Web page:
Ron Paul is running for president, again. And like in previous elections, one has to wonder if he has any real chance at winning the Republican nomination.
A recent Fox News survey had Ron Paul in fourth among the Republican candidates: Speaker Gingrich was in first at 23%, Romney in second at 22%, Herman Cain in third with 15% (down from 24%), and Ron Paul in fourth with 8%.
What’s clear is that despite having one of the most loyal and most active fan bases, Ron Paul has not crossed over to the mainstream. The question is why?
One reason is that in the eyes of many conservative talking heads, his viability as a real contender has always been questioned. The reason it has been questioned is because he is, in many ways, a free thinker.
The pundits who dismiss Paul point to many of his “radical” positions, most notably his isolationist stance with failed states like Iran. Paul believes that meddling with the affairs of sovereign nations only serves to strengthen anti-American sentiment abroad, which in turn creates more terroists.
So whether it’s the legalization of pot or Paul’s laissez-faire foreign policy, it’s clear that many of his positions directly challenge the Republican establishment and, as a result, he doesn’t get the respect he probably deserves.
But for anyone who has been following his campaign, it’s clear that Paul should be a viable candidate, especially when one considers his position with respect to the 2nd Amendment.
Here are some of his thoughts and musings on guns and gun ownership from an essay Paul wrote in 2008, “Gun Control: Protecting Terrorists and Despots.”
“Gun control advocates tell us that removing guns from society makes us safer. If that were the case why do the worst shootings happen in gun free zones, like schools?”
One will certainly recall the shooting this past summer in Norway as an example of this phenomenon.
But Paul continues with the following sentence, “And while accidents do happen, aggressive, terroristic shootings like this are unheard of at gun and knife shows, or military bases. It bears repeating that an armed society truly is a polite society.”
Well, as we now know, and as Ontheisssues.com points out, “At Ft. Hood in Texas, on Nov. 5, 2009, a gunman shot and killed 13 people and wounded 29 others. The shooting was a terroristic attack; the gunman had written, ‘fighting against the US army is an Islamic duty.’ Numerous of his victims were armed soldiers; at least two fired at the shooter during his rampage.”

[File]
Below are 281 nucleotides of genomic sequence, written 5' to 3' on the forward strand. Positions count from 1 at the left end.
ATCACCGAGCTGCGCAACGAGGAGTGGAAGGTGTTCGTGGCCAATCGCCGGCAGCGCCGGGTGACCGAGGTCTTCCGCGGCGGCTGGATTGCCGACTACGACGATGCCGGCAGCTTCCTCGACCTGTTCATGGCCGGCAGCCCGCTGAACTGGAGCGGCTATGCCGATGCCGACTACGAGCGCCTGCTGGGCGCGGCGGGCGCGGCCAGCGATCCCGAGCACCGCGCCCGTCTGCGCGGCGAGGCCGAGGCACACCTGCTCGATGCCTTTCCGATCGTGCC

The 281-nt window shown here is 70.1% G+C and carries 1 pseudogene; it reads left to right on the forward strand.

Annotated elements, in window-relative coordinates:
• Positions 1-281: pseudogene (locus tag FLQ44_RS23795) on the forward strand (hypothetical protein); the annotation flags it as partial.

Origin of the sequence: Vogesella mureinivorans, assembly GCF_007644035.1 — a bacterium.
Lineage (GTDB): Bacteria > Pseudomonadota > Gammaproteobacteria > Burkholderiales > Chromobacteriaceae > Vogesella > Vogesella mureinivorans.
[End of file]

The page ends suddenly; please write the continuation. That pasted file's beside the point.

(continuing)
So, one can argue that there are certain limitations to this theory (Paul did write his essay prior to the Fort Hood attack). In the end, crazy people will do crazy things regardless of who owns a gun.
The counterpoint to this is that, yes, crazy people will do crazy things, but the damage they potentially do can be mitigated by responsible, law-abiding gun owners. This is a point that Paul makes repeatedly. And one he’s tired to make through his power as a lawmaker.
Earlier this year Paul introduced H.R. 2613, the Citizens Protection Act of 2011, which would repeal the Gun-Free School Zones Act of 1990 and remove all federally created criminal safety zones.
This would permit law-abiding gun owners to protect themselves, as well as others, everywhere they go. H.R. 2613 would probably save lives.
Paul concludes his essay by saying something truly profound, and often forgotten by the general public, “Your safety has always, ultimately been your own responsibility, but never more so than now. People have a natural right to defend themselves. Governments that take that away from their people should be highly suspect.”
Paul is right here. Your safety is your responsibility. While other candidates seem to echo this maxim in the debates, at speeches in front of gun owners, etc., it’s clear that Paul really believes it. And that’s why I give Ron Paul 4.5 out of 5 stars on guns.